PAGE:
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GOP hopefuls borrow McCain's town hall playbook

"For better or worse, the curse of McCain is he set the standards for how you win in New Hampshire," said a top McCain adviser.

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    In this July 27, 2015, photo, Republican presidential candidate New Jersey Gov. Chris Christie speaks during a town hall meeting in Keene, N.H. It was the summer of 1999, and John McCain didn’t have many big names on the side of his campaign for president. He didn’t have much money or decent crowds, and even resorted at one point to giving away ice cream to lure voters to an event. Enter the town hall. Perhaps none of the 16 candidates competing for the GOP nomination are following the McCain playbook as closely as Christie, who flew to New Hampshire the day he announced his candidacy and has held at least 21 public events in the state over the last month
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In the summer of 1999, John McCain didn't have many big names backing his campaign for president. He didn't have much money, either, and even resorted at one point to giving away ice cream to drum up a decent-size crowd.

Enter the town hall.

Driven to "desperation," McCain decided to meet as many people as possible at as many of the Q&A events as he could. It took months for the strategy to pay dividends, but when it did, McCain was packing 'em in.

"It was just jammed," McCain said of one town hall, held at a fire house at 8 a.m. "That people would get up real early in the morning to go to a town hall with me — that was the first real indication that we had some momentum."

That momentum turned into a victory of 19 percentage points over George W. Bush in the New Hampshire primary. He lost the 2000 nomination to Bush but later rode the same strategy to a victory in the state's 2008 primary — his first on the way to becoming the GOP nominee that year.

McCain will be back in New Hampshire on Saturday, campaigning for a friend and fellow U.S. senator, South Carolina's Lindsey Graham. He is one of the many candidates in the crowded GOP field who are hoping a town hall strategy will yield the same breakout success McCain enjoyed.

"For better or worse, the curse of McCain is he set the standards for how you win in New Hampshire," said Steve Duprey, a top McCain adviser and Republican National Committee member from New Hampshire.

None of the 17 candidates in the GOP field may be following the McCain playbook as closely as New Jersey Gov. Chris Christie, who flew to New Hampshire the day he announced his candidacy. He's held seven town halls since his announcement and 15 so far this year as well as other public events.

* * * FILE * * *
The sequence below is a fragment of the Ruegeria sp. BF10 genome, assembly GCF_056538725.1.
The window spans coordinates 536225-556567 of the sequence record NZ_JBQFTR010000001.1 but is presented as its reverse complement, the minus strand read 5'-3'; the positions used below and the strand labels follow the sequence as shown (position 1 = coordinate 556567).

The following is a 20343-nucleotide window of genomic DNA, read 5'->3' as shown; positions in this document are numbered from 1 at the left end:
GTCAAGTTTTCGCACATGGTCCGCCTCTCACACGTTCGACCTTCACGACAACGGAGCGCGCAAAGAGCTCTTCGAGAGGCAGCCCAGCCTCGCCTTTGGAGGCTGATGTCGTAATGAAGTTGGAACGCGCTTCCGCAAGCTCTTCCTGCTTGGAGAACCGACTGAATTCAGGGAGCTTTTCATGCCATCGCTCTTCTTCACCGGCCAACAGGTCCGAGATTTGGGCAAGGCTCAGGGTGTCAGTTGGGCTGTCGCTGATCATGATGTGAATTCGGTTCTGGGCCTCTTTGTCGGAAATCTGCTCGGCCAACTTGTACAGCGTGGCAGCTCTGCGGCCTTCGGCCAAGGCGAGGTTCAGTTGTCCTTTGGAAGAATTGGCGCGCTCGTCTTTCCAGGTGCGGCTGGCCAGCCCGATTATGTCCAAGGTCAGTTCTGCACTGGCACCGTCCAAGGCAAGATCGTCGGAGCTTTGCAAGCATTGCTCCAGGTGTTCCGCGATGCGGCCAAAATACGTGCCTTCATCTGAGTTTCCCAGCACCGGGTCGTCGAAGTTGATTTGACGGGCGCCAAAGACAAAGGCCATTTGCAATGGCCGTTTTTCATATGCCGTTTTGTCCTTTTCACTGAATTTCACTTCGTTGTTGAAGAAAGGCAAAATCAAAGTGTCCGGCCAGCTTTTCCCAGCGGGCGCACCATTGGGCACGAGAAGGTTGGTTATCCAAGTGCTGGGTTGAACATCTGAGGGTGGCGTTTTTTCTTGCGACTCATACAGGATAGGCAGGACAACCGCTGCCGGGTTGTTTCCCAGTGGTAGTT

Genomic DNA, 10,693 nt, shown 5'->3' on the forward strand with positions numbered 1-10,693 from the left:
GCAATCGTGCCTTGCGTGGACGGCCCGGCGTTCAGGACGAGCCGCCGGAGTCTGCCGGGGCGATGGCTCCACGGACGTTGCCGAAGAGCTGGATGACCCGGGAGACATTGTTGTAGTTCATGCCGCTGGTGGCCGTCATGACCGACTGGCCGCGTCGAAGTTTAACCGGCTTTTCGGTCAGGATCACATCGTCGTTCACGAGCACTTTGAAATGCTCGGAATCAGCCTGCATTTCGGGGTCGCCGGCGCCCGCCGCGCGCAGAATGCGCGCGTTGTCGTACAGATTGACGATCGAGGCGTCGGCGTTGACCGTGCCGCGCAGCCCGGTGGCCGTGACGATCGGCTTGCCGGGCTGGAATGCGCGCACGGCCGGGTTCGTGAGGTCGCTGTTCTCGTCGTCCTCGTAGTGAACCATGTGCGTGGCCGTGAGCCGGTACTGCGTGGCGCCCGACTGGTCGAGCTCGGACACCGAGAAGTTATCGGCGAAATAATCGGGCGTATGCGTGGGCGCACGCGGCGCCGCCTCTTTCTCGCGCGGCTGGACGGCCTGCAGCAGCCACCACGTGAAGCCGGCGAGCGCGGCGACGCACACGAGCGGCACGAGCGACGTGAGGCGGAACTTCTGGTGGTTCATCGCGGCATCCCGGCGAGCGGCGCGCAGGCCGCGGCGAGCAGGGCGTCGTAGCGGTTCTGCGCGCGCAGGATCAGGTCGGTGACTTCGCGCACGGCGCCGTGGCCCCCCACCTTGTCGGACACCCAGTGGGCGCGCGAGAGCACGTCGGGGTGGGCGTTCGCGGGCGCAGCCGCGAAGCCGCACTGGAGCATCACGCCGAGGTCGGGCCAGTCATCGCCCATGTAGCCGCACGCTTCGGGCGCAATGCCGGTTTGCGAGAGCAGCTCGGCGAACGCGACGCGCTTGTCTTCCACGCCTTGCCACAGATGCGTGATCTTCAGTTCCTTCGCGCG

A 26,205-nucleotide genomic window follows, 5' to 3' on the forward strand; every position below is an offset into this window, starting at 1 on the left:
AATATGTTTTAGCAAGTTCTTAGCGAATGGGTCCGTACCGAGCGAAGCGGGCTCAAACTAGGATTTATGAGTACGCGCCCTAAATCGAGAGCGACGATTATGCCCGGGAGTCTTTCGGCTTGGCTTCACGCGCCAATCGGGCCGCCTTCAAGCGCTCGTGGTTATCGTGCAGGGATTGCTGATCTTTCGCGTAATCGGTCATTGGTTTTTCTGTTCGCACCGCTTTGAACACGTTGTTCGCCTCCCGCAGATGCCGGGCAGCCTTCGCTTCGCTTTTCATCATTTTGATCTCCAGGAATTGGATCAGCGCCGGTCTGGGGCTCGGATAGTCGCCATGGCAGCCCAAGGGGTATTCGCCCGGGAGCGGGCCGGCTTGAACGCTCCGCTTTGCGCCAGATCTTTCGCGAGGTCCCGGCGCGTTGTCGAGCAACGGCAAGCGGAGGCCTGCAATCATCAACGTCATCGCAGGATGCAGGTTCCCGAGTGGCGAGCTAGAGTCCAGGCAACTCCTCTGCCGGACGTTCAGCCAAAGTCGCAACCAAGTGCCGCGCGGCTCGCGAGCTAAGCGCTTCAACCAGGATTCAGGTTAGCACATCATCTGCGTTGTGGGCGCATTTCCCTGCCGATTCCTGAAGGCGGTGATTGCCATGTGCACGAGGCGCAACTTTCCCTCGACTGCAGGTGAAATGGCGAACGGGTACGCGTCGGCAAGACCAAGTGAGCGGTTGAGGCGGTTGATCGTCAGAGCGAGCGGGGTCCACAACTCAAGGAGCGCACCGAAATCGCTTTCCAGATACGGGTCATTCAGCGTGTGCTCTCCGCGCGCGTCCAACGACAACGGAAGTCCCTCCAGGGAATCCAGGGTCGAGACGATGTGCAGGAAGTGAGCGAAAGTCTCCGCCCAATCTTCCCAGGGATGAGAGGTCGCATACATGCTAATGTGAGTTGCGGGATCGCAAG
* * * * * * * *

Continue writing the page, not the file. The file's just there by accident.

"We've been here more than any other candidate," Christie said this past week. "We've held more town halls than anybody else. And the good news is that it's July. And so my view is we've got a lot of work left to do. So does everyone else in this race."

Christie's early ubiquity was captured in a Monmouth University poll released Tuesday that found 7 percent of likely New Hampshire Republican presidential primary voters had already had the opportunity to meet or see Christie in person. That figure was more than double any of his competitors.

Among them is Ohio Gov. John Kasich, who has held five town halls in the state since making his candidacy official last week. One was on Friday in Keene.

"The challenge for me is, you know, I'm the governor of Ohio," Kasich said. "I didn't go around the country trying to make a name for myself, so I don't have the big national name ID, but it seems like every day, we're doing a little bit better and people are signing on."

No one who has focused on such events, including former technology executive Carly Fiorina and former Texas Gov. Rick Perry, is at the top of early polls in the state. That perch is held by billionaire businessman and reality TV star Donald Trump. But political veterans in New Hampshire advise caution, since early polls are notoriously unreliable and the primary is many months away.

In the 2000 race, McCain's surge in New Hampshire took time. Joel Maiola, a longtime Republican activist who served as Bush's campaign manager in the state, said his team began to notice McCain picking up steam long before it registered in the polls. While Bush was holding large-scale events, McCain was spending three times as much time on the ground, connecting with voters on a more personal level.

This time, Christie's town hall events — they can last more than two hours — remind him the most of McCain's, Maiola said.

"I think that the governor's just sort of flying under the radar and is working his tail off," he said. "And I think there's definitely a bit of a buzz starting."

For many of New Hampshire's most passionate GOP voters, it's far too early to make a decision. They've not had enough time to see the candidates as they like to — up close and in person at a town hall.

"All things being equal, if the primary was tomorrow I'd really have to lean toward him," said Jim Skinner after seeing Christie at a recent event. "But I haven't seen all the candidates yet." His friend Alan Lane offered a similar non-commitment: "This has just begun, but he's up there."

Speaking from experience, McCain says there's plenty of time yet for any of the candidates to catch on.

"Some will ... and some won't, and word of mouth in New Hampshire is as important as television advertising," McCain said. "So I think you're going to see some significant shifts — most of them unexpected."

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